…not 9 months.
Been reading a few people disagreeing that Bradley Wiggins victory in the Tour de France is the top sporting achievement by a Brit. Think I’ve laid out enough evidence over the last few posts about how unique this is for a Brit – only three previous top 10 finishes in 98 races before Sunday.
They say the names weren’t there this year. Well no Jacques Anquetil, Eddy Merckx, Bernard Hinault and Miguel Indurain weren’t riding, so does that devalue it? No. Ah but the new ones, well Wiggins finished fourth in ’09 behind Contador, Andy Schleck and Armstrong, just 6 minutes behind. No two of them are under a cloud and back then things were completely different for Wiggins.
It was still only a year after the Olympics and though he had dropped some weight he was still built more for the track than climbing mountains. By 2012 he’d dropped a stone in weight and put in hour after hour, mile after mile of training in Tenerife, to make sure he was as prepared as he could be. And back in ’09 he didn’t have the team set up he did this year round. Against a clean field with him in the physical and mental shape he is now and with the team support he could have clawed back that 6 minutes back in ’09.
That’s why he added the Tour de France to the Paris-Nice, the Tour de Romandie and the Critérium du Dauphiné he’d already won this year. Something no rider, not just British rider, no rider, none of the greats of the sport, not even Eddy Merckx has ever done before.
So back to 60 football matches in three weeks. How many times did you hear about poor old footballers being tired near the end of the season, or even half way through it. Poor dears need a break midseason, or how else are they mean to perform come some tournament in the summer. Two games a week over three quarters of a year it’s an awful lot, especially with all those cup games.
Well with a finishing time of 87 hours 34 minutes and 47 seconds that’s nearly 60, ninety minute games – OK it’s just over 58 – Wiggins did in just three weeks, less than one ninth of the time a footballer would have to play a pretty full season, with a lot of cup games. Yet on the very last 1 kilometre of 3,496.9 kilometre course Wiggins was going all out. Powering his team mate to stage glory. Doing so much that other teams were struggling to stay in any sort of contention.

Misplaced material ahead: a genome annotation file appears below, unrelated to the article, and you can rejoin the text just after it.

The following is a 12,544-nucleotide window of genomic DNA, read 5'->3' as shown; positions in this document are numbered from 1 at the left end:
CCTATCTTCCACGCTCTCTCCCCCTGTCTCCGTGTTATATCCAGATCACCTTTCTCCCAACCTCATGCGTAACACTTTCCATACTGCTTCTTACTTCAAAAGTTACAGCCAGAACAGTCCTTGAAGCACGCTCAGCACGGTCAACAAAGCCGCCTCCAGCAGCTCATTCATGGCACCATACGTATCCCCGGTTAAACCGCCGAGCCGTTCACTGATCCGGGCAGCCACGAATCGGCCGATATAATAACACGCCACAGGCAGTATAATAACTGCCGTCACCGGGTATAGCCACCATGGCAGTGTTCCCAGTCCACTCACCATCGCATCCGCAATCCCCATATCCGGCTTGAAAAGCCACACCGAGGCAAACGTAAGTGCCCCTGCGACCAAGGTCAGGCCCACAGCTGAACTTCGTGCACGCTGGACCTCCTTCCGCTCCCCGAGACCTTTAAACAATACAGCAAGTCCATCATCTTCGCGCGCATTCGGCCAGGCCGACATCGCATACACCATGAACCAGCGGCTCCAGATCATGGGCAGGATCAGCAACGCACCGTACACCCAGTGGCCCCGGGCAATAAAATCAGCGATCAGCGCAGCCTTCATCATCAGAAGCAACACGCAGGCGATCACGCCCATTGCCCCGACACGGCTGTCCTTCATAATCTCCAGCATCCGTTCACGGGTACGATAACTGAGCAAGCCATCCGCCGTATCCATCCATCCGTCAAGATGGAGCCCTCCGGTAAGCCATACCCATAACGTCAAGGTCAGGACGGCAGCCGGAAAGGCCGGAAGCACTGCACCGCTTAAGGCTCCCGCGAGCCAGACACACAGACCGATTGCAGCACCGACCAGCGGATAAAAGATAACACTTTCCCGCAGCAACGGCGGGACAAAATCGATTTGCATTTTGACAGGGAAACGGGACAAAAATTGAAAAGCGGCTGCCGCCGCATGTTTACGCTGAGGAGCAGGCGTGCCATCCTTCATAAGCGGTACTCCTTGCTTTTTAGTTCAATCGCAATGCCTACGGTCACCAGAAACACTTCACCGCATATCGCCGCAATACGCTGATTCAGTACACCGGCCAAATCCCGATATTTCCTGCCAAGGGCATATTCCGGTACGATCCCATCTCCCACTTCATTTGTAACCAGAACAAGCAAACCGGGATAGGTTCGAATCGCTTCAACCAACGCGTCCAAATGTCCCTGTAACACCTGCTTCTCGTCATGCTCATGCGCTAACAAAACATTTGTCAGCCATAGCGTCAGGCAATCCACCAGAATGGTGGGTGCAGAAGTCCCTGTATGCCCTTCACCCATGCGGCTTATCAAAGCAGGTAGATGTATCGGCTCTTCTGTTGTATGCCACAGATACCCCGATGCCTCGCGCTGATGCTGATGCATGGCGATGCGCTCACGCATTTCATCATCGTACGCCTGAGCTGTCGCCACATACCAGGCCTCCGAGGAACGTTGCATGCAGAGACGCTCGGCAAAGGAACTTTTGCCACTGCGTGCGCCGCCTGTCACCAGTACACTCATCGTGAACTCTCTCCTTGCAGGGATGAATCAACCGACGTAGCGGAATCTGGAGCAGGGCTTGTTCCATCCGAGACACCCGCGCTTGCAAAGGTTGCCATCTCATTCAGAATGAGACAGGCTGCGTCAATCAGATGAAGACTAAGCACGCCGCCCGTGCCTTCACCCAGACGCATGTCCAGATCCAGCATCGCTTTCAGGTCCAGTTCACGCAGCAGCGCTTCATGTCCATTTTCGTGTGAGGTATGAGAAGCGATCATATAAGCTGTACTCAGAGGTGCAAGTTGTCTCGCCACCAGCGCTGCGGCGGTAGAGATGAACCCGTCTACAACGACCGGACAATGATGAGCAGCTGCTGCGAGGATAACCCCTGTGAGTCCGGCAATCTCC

Tired physically and mentally because unlike footballers he had to be on his game for all of those 60 games. No standing around, no hiding going up the Alps or Pyrenees. Only one of the stages could be classed as bit of a day off, though Wiggins still had to make sure he didn’t crash and no one attacked his position.
Really does bang it home how pampered and precious footballers are when you watch something like the Tour. Every few days there’s another rider finishing the stage with an injury that has you disbelieving. In earlier posts I mentioned Andre Greipel fixing his dislocated shoulder to finish and come second in a stage. Oscar Freire finishing stage 6, after being in that big crash 15 miles out, with three broken ribs which punctured his lung. Number of riders with broken wrists or swathed in bandages and plasters that carry on.
And then there’s Chris Anker Sørensen, on stage 17, between Bagnères-de-Luchon and Peyragudes, at the top of one of the climbs he took one of the papers offered to stuff up his jumper for protection on the descent when it got caught in his wheel. Descending is dangerous enough without that kind of thing so he obviously tried to remove it and in the process got two of his fingers stuck in there, slicing them to the bone.
So pretty damn close to slicing them off. Did it stop him? No. As the picture above shows he got them taped up and finished not only that stage but the rest of the stages to finish 14th in general classification and be awarded the prize for the most combative rider. After the Tour he’ll get them properly medically seen to, skin grafts I believe. Top picture is of his bloody handlebar.
So next time you see a big hard man footballer go down screaming their head off at the slighter of touches (© and ™ Patrick Vieira) join me in saying, with a Mick McCarthy accent,
get up you big tart.